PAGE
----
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Responding to Emerging Issues: The Windsor Decision

December 5, 2013

by Walter M. Shaub, Jr.

As Director, I recognize that one of the most important ways in which OGE can serve the executive branch ethics community is by providing timely and accurate advice on emerging issues affecting the ethics program. Earlier this year, OGE had an opportunity to do just that when the Supreme Court issued its decision in the landmark case of United States v. Windsor

The Windsor decision struck down section 3 of the Defense of Marriage Act (DOMA) as unconstitutional. Section 3 of DOMA had defined the terms “marriage” and “spouse” as being inapplicable, for purposes of federal laws, to same-sex spouses. Significantly, these terms appeared in more than 1,000 federal laws, including the federal ethics laws, and section 3 of DOMA served to exclude individuals in same-sex marriages from the coverage of those laws.  As a result of the Supreme Court’s decision, however, the federal ethics rules began applying to employees in same-sex marriages in the same way that they applied to all other married employees, starting on August 19, 2013. 

This change imposed new ethical responsibilities on federal employees in same-sex marriages because they would no longer be excluded from the coverage of ethics rules using the term “marriage” or “spouse” or, by implication, from the coverage of ethics rules using the term “relative.” Among other things, this means that the financial interests of their same-sex spouses are now treated as their own financial interests for purposes of the criminal conflicts of interest laws. For example, a federal procurement official is now prohibited from awarding a contract to a company in which her same-sex spouse holds stock. In addition, this means that employees who are required to file financial disclosure reports must now include their same-sex spouses’ financial information in their financial disclosure reports.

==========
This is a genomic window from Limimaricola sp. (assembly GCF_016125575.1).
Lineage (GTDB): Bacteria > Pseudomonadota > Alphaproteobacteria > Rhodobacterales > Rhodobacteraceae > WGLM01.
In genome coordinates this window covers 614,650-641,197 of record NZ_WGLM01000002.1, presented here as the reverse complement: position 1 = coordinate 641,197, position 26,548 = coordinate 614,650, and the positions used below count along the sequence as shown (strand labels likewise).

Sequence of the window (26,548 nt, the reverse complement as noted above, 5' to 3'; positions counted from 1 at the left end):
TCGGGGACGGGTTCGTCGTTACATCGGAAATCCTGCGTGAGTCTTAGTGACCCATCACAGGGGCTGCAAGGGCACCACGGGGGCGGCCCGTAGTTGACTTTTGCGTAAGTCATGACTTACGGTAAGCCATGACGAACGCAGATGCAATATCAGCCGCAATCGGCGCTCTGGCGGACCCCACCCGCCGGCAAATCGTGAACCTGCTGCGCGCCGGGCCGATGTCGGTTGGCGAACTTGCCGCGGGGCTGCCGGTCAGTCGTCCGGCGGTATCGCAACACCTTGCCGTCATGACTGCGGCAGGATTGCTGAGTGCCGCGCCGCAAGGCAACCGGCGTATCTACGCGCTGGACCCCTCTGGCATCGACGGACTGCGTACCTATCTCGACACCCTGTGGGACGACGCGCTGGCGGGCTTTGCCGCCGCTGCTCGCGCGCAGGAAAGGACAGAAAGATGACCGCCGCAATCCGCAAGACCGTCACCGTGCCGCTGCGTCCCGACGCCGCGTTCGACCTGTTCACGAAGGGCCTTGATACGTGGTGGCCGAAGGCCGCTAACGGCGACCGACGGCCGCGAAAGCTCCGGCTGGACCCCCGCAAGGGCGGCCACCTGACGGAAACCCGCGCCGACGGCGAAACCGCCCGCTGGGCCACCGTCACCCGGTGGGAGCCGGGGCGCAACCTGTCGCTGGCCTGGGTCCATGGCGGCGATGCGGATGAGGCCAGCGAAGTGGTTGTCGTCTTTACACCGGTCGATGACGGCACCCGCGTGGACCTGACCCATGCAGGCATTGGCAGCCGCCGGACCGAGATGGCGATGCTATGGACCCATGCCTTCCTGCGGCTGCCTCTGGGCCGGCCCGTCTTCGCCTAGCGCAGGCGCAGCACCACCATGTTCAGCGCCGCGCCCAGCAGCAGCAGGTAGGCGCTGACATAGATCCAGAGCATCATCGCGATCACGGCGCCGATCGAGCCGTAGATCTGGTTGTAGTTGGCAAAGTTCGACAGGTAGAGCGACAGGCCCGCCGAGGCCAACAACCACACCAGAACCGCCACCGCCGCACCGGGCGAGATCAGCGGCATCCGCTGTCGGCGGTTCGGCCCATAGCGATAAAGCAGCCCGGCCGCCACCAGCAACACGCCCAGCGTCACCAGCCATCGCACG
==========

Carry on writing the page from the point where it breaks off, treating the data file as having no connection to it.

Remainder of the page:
Following the Supreme Court’s issuance of the Windsor decision, OGE worked closely with the Justice Department to develop guidance explaining the effect of that decision. The guidance includes suggested language for federal agencies to use when communicating directly with their employees about the new reach of the federal ethics rules. After clearing both the guidance and the suggested language with the Justice Department, OGE acted quickly to distribute them to ethics offices in every executive branch agency.

As with the Windsor decision, OGE works diligently to keep federal agencies up to date on developments affecting the ethics program. Our goal is to ensure that all federal employees know how to comply with the government’s ethics rules and are able to avoid inadvertent violations. In the days ahead, OGE will continue to monitor emerging issues, and we will be sure to provide timely guidance that will help keep affected employees on the right side of the ethics rules.